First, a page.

Tip Sheet: Why Most Measurement Systems Are Bogus (And How To Make Yours Better)


When Henry Ford first started to produce his Model T cars, he used to say that you can have any color you want - so long as it's black. In public relations, we seem to be paraphrasing that when clients ask about measurement - you can have any measurement you want, so long as it's based on circulation or advertising.

But the bottom line on that is that any measurement system based primarily on circulation, impressions, or advertising equivalency is just plain bogus. If you accept the premise that the job of public relations is to drive the right messages to the right audiences in order to change their behavior and achieve corporate or organizational objectives, then the only measurement system that means something is one that measures how effective you were in doing that.

Now, some of you may be saying to yourselves, "Well, I don't accept that premise because our job is to facilitate two-way conversations with our publics." I don't really buy that, because I think almost all organizations hire us to achieve some goal based on that organization's particular point of interest. It could be sales, or a stock price, or community perceptions, etc. But it comes down to effectively driving messages.

Why don't impressions, circulation, or advertising equivalency count? Because they're not measuring real effectiveness. Let's say that you place a large story about your fishing tackle manufacturer client in Good Housekeeping. That would count in most evaluation systems as an impressive placement. Large circulation, great advertising equivalency, lots of impressions. But Good Housekeeping would certainly not be a well targeted publication for fishing tackle, since most studies show that women are not heavy purchasers of fishing tackle. And what if the story simply carried a brief mention of the client's product, or did not include any of the messages necessary to drive sales?

There is any number of systems out there that purport to use complicated metrics to provide quasi-scientific approaches to measuring media results. The Canadian Public Relations Society has developed a system that most agencies in Canada now use, and media distribution and clipping services offer systems in the United States. But all of these are ultimately based on circulation and advertising equivalency, with little more than a nod to message impact.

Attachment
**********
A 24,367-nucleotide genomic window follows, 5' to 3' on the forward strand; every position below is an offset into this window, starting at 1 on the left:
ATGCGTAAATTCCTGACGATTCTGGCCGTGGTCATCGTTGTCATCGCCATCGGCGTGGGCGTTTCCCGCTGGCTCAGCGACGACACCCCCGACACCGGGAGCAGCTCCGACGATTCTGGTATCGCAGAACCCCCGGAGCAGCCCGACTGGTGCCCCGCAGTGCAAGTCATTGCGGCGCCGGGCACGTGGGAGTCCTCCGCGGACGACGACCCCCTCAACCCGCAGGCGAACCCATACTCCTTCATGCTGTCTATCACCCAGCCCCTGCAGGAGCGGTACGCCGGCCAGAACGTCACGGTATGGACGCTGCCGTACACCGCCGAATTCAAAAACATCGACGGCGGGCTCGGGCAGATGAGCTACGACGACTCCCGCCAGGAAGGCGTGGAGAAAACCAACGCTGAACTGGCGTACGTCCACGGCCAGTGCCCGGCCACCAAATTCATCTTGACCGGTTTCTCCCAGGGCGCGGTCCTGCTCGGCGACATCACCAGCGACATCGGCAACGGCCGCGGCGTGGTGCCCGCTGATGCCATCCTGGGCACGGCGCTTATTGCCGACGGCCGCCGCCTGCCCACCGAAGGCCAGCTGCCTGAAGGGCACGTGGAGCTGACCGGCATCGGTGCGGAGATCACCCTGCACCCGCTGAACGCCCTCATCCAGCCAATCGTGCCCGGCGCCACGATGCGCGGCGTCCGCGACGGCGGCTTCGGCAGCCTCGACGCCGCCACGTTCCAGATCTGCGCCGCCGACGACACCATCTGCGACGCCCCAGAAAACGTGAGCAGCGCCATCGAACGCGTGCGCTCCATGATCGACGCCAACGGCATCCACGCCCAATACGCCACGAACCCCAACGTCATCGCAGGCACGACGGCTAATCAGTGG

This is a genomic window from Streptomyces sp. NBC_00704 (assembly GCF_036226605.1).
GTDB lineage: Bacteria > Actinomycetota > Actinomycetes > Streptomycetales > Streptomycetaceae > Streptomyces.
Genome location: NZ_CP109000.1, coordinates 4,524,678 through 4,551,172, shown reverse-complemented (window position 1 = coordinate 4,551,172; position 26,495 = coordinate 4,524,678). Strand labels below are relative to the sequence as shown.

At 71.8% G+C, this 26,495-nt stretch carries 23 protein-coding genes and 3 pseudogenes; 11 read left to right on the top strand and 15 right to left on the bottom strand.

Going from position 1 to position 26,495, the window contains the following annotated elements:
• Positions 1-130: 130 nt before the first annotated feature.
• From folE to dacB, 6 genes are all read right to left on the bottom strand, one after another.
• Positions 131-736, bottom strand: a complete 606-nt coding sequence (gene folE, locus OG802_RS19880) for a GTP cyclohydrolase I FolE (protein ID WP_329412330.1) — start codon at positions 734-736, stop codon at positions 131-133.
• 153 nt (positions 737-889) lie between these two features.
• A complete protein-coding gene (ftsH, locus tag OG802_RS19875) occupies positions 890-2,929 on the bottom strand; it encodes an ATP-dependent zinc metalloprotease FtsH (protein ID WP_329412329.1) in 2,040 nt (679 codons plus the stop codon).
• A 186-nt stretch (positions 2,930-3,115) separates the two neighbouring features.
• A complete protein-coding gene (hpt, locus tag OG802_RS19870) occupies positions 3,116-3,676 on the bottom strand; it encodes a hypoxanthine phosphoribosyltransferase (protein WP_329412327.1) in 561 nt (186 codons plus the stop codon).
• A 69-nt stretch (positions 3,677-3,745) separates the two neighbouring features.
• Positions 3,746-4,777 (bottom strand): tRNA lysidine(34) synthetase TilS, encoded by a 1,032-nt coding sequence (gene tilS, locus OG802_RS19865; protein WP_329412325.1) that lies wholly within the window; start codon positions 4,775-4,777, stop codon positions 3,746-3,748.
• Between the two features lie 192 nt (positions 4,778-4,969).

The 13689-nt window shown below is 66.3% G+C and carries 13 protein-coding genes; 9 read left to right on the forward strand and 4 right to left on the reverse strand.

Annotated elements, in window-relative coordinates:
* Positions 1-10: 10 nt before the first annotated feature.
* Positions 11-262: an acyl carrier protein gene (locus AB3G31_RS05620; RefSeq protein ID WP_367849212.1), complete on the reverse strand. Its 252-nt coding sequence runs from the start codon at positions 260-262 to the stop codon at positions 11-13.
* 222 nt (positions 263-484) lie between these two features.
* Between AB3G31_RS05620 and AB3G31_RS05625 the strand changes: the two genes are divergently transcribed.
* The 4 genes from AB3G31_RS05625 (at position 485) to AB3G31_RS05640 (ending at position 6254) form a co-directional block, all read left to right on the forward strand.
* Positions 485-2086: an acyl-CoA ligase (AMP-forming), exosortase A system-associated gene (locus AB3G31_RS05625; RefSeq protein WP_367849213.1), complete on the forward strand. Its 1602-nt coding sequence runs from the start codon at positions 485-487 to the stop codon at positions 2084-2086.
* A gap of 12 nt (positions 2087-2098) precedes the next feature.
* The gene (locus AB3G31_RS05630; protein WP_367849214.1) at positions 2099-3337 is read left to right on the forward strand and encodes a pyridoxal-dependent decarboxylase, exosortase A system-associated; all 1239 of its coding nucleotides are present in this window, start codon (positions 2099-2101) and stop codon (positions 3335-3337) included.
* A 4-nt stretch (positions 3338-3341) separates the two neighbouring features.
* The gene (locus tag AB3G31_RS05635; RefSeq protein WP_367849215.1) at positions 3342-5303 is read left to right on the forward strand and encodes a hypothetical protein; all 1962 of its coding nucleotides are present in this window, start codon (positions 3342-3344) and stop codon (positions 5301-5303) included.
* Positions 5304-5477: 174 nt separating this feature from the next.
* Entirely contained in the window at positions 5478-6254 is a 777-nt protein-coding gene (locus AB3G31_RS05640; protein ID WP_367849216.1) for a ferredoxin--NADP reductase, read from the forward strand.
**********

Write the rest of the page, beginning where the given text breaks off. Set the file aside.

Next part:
My firm, like most others, spent years using the same old systems. But as clients increasingly were looking for measurement systems based on effectiveness that they could have confidence in, we developed our own. It's called the Impact Ratingr system, and here's how it works:

Every story that is generated is measured on about six rating scales. While the rating areas may change from client to client, a typical one would contain such questions as:

1.) Did the story contain agreed upon messages that were important?

2.) Did the story appear in media that effectively reached the target audience?

3.) Was the story on the front page, high in a broadcast, or was it in the back of the publication or broadcast?

4.) Was it a big or a small story?

5.) Was there artwork, photography or breakout quotes important to the client?

6.) Was the client the focus of the story or just mentioned in the story?

These six measurements, each on a 1-to-10 scale, produce an overall score for the particular media placement - let's say 8.73. When you add all the stories from a particular month together, you might have a score of 7.79, for example. But it gives you a true measure of how effectively you are driving your client's messages to their audiences.

Only at this point do you note total circulation, to give a general scope for how far your reach has gone. That is, if you have a 7.79 score, but your circulation/viewership is only 40,000, that's not as impressive or effective as a score of 7.79 with a circulation/viewership of 5 million.

It's important to be honest with ourselves, whether we are agencies or corporate public relations departments. Measuring a media relations program based on circulation or advertising equivalency is just silly. It says nothing at all about the quality of the stories or whether they got to the right audience.

As public relations programs get more expensive and managers are asked to justify those expenditures, impact ratings can go a long way toward giving everyone a true look at just how effective your media relations program has been.

CONTACT:

Tom Amberg is the President and CEO of Cushman/Amberg Communications, based in Chicago. He can be reached at tamberg@cushmanamberg.com.




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